Shade Tolerance. Here the term shade is used loosely. The actual Mandarin citrus trees found in Farrm 03, Cadu, Ilagan, Isablea are wide apart enough in an East to West orientation (evident from the observed shadows during the early morning (between 7-9 am) site visit. As the day progresses, sunlight would filter through the gaps in-between trees in each column.
Also, since there is just one column of trees with wide span of open space between columns, diffused light would come also in North and South side. In effect, the shade tolerant plants that can grow between trees, the variety of plans that could be grown in-between the trees within each column would be much wider than the understory shade-loving plants that normally grow in a multi-story tropical rainforest.
El Niño. The images shown here were taken during the height of summer 2014, when there was a threat of El Niño. Indeed, the temperature was very high during our first visit to the farm that it was difficult to be exposed to the sun for more than an hour. The photos shown were taken early but had to stop by 9am. It was so hot that even weeds had a hard time growing.
Weed growth and control. Before the end of my visit to the Philippines in September 2014, while the rain was scarce compared to normal years without an El Niño, there was sufficient moisture that led to profuse growth of weeds covering all spaces in the farm. [We were pressed for time, and did not have a chance to take photos of the dramatic change in vegetative cover.]
Many conventional agriculture educators and extension workers consider "weeds" to have a negative impact on crop cultivation. Thus, every manual and article on monoculture agriculture and agroforestry would include the "mantra" to eradicate weeds with a weed tiller, weedicides or a combination of both. The process weed eradication is very laborious and weedicides are expensive.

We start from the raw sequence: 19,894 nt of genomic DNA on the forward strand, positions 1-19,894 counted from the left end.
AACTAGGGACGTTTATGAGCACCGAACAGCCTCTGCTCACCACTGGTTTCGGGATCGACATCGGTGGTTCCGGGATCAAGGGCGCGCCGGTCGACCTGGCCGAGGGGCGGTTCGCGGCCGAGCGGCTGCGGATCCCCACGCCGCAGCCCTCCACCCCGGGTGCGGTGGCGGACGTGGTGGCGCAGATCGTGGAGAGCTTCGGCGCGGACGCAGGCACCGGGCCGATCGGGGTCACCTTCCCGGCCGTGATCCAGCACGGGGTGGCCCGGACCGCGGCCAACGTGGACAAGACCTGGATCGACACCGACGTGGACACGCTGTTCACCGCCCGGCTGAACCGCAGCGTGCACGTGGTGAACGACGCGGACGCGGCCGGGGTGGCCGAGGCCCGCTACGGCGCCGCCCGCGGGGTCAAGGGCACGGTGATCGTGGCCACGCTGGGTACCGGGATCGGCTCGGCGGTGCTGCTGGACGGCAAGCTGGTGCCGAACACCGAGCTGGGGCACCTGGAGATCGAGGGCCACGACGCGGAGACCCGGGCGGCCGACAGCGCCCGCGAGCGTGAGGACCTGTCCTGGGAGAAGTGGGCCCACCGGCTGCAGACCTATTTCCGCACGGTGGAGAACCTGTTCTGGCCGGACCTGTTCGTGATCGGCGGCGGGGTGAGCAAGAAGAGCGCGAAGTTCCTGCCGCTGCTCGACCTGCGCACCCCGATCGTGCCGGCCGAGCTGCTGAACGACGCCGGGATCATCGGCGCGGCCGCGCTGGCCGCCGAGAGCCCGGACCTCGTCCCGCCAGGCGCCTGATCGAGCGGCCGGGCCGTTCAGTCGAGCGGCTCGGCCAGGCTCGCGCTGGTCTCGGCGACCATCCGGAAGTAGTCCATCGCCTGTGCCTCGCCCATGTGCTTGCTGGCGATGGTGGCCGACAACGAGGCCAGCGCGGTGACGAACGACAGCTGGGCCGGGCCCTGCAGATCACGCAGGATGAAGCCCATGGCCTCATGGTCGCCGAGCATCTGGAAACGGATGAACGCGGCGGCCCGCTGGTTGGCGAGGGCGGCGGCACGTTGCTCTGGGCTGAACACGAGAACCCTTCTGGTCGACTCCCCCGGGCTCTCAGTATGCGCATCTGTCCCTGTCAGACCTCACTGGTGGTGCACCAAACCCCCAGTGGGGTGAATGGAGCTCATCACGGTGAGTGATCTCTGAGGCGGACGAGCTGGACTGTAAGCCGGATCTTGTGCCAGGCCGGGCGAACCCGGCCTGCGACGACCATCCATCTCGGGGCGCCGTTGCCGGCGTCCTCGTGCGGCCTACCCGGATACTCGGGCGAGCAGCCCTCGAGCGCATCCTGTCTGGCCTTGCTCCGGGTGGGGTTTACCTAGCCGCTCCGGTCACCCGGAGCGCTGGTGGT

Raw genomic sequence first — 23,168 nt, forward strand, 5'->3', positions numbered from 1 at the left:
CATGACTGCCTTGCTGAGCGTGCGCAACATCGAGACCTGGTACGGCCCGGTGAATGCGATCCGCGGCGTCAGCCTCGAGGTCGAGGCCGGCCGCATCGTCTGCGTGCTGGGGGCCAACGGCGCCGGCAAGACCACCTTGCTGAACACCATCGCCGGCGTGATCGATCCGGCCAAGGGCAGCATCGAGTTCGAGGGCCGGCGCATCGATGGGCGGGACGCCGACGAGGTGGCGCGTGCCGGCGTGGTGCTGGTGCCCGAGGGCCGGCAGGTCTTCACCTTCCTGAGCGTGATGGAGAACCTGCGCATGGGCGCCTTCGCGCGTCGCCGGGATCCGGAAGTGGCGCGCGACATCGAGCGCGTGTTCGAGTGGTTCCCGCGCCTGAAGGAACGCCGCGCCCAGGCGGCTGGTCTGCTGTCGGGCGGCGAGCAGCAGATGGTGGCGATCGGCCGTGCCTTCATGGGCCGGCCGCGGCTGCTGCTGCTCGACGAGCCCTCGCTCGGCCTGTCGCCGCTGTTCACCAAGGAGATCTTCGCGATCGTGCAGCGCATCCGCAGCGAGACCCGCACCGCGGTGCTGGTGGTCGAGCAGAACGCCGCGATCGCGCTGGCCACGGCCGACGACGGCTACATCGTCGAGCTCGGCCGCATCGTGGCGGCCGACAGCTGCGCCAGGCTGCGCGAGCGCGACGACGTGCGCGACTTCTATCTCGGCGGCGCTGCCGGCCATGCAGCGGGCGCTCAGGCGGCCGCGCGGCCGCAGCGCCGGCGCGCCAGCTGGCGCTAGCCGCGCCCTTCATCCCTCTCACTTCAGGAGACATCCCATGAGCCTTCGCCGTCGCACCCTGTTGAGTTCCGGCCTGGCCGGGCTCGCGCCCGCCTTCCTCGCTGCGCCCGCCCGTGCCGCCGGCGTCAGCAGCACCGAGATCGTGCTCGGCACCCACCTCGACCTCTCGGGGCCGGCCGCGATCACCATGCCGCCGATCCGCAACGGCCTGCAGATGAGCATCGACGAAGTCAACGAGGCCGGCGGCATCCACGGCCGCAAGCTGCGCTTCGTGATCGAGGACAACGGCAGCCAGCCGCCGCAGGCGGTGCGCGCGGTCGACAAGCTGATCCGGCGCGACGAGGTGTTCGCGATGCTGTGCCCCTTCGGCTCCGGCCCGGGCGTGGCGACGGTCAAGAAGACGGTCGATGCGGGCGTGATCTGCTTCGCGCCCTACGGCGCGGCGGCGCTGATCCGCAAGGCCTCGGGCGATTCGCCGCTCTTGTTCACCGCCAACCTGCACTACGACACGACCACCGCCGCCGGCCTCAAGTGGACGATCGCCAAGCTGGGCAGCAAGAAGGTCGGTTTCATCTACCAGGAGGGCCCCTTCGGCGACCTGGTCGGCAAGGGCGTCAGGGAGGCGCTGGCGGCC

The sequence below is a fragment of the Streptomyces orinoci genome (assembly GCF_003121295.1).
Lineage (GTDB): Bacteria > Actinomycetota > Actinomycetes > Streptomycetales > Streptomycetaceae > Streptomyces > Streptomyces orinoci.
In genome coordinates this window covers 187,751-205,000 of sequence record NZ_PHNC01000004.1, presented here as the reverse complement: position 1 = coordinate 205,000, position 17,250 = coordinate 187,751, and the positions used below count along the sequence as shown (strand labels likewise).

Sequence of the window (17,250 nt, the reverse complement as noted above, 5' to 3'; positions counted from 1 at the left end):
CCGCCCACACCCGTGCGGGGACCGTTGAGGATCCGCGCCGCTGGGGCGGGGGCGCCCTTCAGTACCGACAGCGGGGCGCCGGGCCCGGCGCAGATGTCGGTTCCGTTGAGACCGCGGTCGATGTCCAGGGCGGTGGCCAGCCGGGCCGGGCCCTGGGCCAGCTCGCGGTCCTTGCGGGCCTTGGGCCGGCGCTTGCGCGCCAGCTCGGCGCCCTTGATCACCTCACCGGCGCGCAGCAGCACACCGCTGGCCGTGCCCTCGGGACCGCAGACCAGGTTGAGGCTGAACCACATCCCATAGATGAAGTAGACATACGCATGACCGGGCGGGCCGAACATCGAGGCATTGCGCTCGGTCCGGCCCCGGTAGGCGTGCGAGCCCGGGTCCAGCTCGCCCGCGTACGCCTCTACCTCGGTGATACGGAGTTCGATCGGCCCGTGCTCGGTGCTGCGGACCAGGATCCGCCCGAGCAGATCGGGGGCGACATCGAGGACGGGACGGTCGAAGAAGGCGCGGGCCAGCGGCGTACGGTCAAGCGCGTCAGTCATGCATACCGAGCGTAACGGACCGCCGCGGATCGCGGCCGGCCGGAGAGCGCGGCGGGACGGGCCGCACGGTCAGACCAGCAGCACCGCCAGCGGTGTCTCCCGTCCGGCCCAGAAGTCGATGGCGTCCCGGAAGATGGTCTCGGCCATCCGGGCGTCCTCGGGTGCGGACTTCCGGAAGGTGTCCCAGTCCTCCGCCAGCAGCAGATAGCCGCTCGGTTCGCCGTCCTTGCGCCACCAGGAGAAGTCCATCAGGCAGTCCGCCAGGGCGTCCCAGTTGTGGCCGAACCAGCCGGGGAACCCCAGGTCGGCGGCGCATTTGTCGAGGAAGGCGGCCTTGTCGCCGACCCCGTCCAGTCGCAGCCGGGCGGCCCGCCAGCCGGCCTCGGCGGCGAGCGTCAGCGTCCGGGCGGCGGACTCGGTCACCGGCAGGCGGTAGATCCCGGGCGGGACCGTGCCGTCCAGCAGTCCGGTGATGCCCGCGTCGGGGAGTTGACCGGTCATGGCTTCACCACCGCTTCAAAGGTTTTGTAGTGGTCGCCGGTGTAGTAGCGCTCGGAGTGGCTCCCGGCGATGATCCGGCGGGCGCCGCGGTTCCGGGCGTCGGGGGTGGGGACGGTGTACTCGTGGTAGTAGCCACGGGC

At times, the advise is impractical. How could one implement a massive weed control in reforestation (with more than 9 million hectares of denuded forest lands in the Philippines), when there is not even enough resources to produce the tree seedlings and pay the manpower needed for the tree planting itself?
Weed is nature's way to protect the land. Barren land is not natural. During the dry season, the lack of land cover and high temperature bake the soil and destroy the flora and fauna in the rhizosphere. Further, barren soil exposed to high temperature accelerates water evaporation especially during the summer season. During the rainy season, weeds covering the soil surface would mitigate soil erosion and flash flooding.
Indigenous weeds serve as nature's cover crops to mitigate the damage common in barren lands. Weeds as cover crop increases biodiversity, lower the soil temperature, increase water retention and mitigate moisture evaporation. Further, weeds when tilled under will serve as mulch and their slow decay would allow slow release of minerals and nutrients that are stored the weed plants.
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